SOME NOTES ON READING

Tessa Morris-Suzuki, The Past Within Us

 

Philip Jenkins

http://www.personal.psu.edu/faculty/j/p/jpj1/

 

Fifty years ago, historians were somewhat embarrassed about drawing too heavily on popular culture materials, which were basically seen as not respectable. Just as literary scholars, though, recognize the importance of genre materials (Westerns, detective stories, romance fiction, etc) so historians have realized just how critically important pop culture sources can be. After all, if they are truly “popular”, they are reaching a mass audience and forming opinion in a way that a sober academic tome cannot possibly do. They are also essential to understanding the once undervalued areas of “social history”  -which was once defined, outrageously, as “history with the politics taken out”! As feminists will be the first to remind us, there is in fact an enormous amount of political content in social history – and in seemingly innocuous popular culture documents.

 

Even so, taking account of pop culture still leaves some thorny areas, above all in the visual arts, though in fact, cartoons and illustrations can be among the most evocative sources for understanding popular attitudes. If I say “September 11”, your first thoughts would unquestionably be visual, of moments caught and endlessly reproduced – the explosion at the South Tower, firefighters raising the flag, etc. You won’t primarily be thinking of a great essay you read about the event in FOREIGN AFFAIRS or NEW REPUBLIC. And can one really understand anything about popular attitudes in twentieth century society without thinking first about film?

 

All of which brings us to Tessa Morris-Suzuki, The Past Within Us. To read about her personally, and her career, check out http://rspas.anu.edu.au/people/personal/morrt_pah.php

 

She confronts the charge that history is in effect dying, due in part to “stunning problems of shrinking attention spans and lack of historical consciousness”. To the contrary, she believes that the historical past is as alive as ever, and in manifested through popular culture representations.

 

Tell me some of the areas where history, and its commemoration, is a critical element of political divisions today. Though you can think of many instances, tell me about how history is debated in East Asia, in nations such as China, Korea and Japan. Check out for instance the issue of the Yasakuni shrine:

http://www.zmag.org/content/showarticle.cfm?ItemID=2989

Also look at materials in sites such as

http://humanum.arts.cuhk.edu.hk/NanjingMassacre/NM.html

or

http://www.ideajournal.com/articles.php?id=22

What are the dilemmas Morris-Suzuki identifies in popular treatments of history? How does she approach topics such as Saving Private Ryan or JFK?

Hopw novel is it for such works to mix historical and fictional documents and materials? What recent cases or scandals have arisen from such mix’n’match activities? (SEE MY ATTACHMENT ON “FAKE HISTORY”)

 

When people criticize such “mixed” works, are they making unrealistic claims about the strictly pure and honest quality of “straight” history? Does the act of interpretation always introduce an element of fiction? Or is that too cynical?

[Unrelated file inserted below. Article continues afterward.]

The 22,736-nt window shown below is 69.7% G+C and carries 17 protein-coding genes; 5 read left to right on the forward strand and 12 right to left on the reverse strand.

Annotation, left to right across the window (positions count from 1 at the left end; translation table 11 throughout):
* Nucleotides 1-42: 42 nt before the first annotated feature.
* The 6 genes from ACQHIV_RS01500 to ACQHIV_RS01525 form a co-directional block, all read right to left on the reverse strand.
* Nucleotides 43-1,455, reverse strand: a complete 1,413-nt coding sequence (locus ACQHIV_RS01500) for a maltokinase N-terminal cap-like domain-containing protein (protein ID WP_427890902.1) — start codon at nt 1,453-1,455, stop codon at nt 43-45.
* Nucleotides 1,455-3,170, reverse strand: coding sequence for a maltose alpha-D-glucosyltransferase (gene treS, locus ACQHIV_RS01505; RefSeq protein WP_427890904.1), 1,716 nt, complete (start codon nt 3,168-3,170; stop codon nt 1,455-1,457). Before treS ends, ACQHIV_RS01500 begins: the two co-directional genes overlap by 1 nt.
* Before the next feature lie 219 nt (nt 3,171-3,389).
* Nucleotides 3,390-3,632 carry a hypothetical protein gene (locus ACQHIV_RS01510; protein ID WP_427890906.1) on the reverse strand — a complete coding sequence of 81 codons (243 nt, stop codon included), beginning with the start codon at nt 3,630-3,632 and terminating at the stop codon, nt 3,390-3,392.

What importance does she attach to the historical novel? Why was this genre so important at particular historical eras? Are there modern equivalents to such works, whether in literature or film? What about Ken Burns’ Civil War documentary series in this regard?

 

Some possible candidates – or are they? – Braveheart; Schindler’s List; Three Kings, United 93; Atonement (ie the book, not the film); ….. Think of your own candidates.

 

How and why does the historical novel contribute to the shaping of national consciousness?

 

What does she say about the power of historical photographs? How have modern states, including the United States, tried to discourage the use of particular images during time of war and national emergency? Think what visual images come to mind most strongly of such events, from Desert Storm and Oklahoma City onwards.

 

What does she argue about the use and power of historical cinema? Do her arguments work for Amistad? Think of some other films for which they might work better or worse.

 

How are all these trends affected by the rise of the Internet, especially the difficulty of controlling it officially?

 

In the modern US, what are some of the unspeakable or taboo topics that authors or film-makers would be very scared to address? To take a couple of examples, see the debate over the play My Name Is Rachel Corrie at

http://www.thenation.com/doc/20060403/weiss

and

http://www.commondreams.org/views06/0301-22.htm

 

A question I have asked before: give me a couple of examples of individuals, events or stories that really struck you, that really reinforced the point she was trying to make. Which of the documents or (particularly) the illustrations had a particular impact on you?  Give me also a couple of examples that do NOT work for her story, where you think she might be working too hard to make her point?

 

Usual question: What other praise or criticism would you have of this work? What other questions might you ask of her material? What other interpretations might you offer?

 

Also, do check out her related piece on “Free Speech - Silenced Voices: The Japanese Media, the Comfort Women Tribunal, and the NHK Affair,” at http://www.zmag.org/content/showarticle.cfm?ItemID=8514